In a phase 2 clinical trial, women with small (stage 1), HER2-positive breast tumors who received a combination of lower-intensity chemotherapy and a targeted drug following surgery were highly unlikely to have the cancer recur within three years of treatment, investigators at Dana-Farber Cancer Institute and other institutions report in a paper published today by the New England Journal of Medicine.
The findings may help establish the therapy – which combines the chemotherapy agent paclitaxel and the targeted drug trastuzumab (Herceptin) – as the first standard treatment approach for this group of patients, the authors state.
Many previous studies excluded women with small (less than 2 cm in diameter) HER2-positive breast tumors that hadn’t spread to nearby lymph nodes from clinical trials of trastuzumab, because it wasn’t considered prudent to expose them to an investigational drug, given the relatively low risk that the disease would recur. Without a single, standard treatment for this group of patients, treatment approaches have varied widely. (Breast cancers are classified as HER2-positive if their cells have surplus human epidermal growth factor receptors on their surface, making them extra-sensitive to signals to grow and divide.)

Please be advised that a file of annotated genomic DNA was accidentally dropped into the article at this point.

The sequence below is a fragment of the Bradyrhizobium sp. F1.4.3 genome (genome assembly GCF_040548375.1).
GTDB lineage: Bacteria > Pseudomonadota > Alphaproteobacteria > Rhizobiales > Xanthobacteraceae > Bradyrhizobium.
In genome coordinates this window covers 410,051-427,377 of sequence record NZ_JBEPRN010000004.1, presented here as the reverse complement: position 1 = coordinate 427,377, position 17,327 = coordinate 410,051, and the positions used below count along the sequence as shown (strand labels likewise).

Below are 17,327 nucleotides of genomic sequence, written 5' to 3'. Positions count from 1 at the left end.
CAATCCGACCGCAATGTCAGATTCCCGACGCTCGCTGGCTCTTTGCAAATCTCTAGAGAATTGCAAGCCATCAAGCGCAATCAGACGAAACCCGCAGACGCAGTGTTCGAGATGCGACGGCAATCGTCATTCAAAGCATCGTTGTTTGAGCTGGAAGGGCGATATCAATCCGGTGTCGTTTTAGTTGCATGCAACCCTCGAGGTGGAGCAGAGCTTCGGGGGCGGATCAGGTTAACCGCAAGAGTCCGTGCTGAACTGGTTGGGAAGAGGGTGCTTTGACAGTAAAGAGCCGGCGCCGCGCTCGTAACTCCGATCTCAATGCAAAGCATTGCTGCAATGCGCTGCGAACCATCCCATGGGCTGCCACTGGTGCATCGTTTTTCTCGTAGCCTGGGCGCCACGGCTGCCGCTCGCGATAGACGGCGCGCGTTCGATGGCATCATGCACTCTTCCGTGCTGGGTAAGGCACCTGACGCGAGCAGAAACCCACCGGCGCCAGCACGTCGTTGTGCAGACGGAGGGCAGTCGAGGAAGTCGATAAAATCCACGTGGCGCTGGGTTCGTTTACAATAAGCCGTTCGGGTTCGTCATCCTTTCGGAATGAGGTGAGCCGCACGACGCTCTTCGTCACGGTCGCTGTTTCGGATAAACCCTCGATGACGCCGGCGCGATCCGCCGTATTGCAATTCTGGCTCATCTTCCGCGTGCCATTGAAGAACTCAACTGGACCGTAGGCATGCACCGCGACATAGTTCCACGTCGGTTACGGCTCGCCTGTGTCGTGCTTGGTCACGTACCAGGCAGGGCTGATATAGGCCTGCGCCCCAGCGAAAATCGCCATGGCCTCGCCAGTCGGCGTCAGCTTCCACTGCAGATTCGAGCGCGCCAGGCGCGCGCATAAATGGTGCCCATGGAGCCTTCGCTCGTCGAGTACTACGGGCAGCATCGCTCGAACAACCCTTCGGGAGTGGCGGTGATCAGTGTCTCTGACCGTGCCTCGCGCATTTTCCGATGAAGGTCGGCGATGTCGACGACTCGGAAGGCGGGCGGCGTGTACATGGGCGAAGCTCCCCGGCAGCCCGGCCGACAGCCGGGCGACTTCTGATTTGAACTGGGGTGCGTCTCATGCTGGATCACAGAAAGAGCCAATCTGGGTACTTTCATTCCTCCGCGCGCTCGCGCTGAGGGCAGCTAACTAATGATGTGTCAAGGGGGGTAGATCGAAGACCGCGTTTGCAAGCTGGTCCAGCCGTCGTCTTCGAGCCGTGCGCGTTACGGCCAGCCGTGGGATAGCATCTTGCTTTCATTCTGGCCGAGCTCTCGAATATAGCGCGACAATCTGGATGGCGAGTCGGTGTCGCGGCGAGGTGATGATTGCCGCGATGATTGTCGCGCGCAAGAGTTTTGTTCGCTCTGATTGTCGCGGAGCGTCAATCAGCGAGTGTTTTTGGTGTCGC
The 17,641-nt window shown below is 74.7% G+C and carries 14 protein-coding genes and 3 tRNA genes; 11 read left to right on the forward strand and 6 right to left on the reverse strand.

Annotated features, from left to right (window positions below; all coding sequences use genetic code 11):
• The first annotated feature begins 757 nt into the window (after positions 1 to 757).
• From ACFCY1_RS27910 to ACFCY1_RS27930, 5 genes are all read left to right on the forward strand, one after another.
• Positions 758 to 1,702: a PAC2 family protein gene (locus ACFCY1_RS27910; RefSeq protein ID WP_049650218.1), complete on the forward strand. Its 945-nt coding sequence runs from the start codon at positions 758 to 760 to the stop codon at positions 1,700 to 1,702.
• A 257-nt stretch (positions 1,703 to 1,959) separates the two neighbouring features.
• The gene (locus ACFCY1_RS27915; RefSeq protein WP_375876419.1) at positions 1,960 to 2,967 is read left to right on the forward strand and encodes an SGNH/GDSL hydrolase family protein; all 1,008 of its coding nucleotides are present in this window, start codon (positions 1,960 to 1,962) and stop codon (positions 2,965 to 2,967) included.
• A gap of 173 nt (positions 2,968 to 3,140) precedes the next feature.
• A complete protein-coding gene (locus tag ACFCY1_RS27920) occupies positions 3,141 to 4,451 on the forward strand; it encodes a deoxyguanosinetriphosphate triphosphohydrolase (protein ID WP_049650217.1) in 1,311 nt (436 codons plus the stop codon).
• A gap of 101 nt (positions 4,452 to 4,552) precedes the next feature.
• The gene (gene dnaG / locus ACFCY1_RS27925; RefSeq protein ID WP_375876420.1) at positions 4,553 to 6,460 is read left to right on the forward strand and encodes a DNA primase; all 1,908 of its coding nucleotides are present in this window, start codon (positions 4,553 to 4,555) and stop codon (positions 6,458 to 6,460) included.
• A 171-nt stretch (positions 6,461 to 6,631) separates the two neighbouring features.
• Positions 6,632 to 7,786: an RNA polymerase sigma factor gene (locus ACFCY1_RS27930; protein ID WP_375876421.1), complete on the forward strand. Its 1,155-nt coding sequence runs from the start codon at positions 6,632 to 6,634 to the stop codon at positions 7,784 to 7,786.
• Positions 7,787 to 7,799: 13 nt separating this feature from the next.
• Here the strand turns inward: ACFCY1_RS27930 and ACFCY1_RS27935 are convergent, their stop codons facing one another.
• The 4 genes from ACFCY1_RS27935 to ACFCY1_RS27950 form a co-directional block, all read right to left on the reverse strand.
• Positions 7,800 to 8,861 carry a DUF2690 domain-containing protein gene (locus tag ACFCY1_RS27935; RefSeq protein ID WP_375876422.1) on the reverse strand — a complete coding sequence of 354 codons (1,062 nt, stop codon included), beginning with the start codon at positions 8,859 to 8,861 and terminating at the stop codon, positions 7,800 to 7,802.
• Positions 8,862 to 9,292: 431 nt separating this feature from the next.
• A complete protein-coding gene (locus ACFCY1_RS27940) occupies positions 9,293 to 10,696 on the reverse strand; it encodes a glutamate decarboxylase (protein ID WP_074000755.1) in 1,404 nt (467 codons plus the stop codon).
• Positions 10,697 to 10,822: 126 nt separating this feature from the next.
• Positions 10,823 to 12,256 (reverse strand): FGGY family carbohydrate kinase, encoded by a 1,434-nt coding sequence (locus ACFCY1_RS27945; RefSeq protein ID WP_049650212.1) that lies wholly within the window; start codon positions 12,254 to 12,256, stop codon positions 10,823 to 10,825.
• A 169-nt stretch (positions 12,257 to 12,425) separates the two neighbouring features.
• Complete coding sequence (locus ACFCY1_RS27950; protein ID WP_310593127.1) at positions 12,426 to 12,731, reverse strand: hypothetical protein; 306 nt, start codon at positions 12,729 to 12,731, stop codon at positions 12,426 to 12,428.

“Women with small, HER-2 positive, node-negative [no sign of spread to adjacent lymph nodes] breast tumors have a low, but still significant, risk of recurrence of their disease,” said the study’s senior author, Eric Winer, MD, director of the Breast Oncology Program at the Susan F. Smith Center for Women’s Cancers at Dana-Farber. “This study demonstrates that a combination of lower-intensity chemotherapy and trastuzumab – which is associated with fewer side effects than traditional chemotherapy regimens – is an appealing standard of care for this group of patients.”
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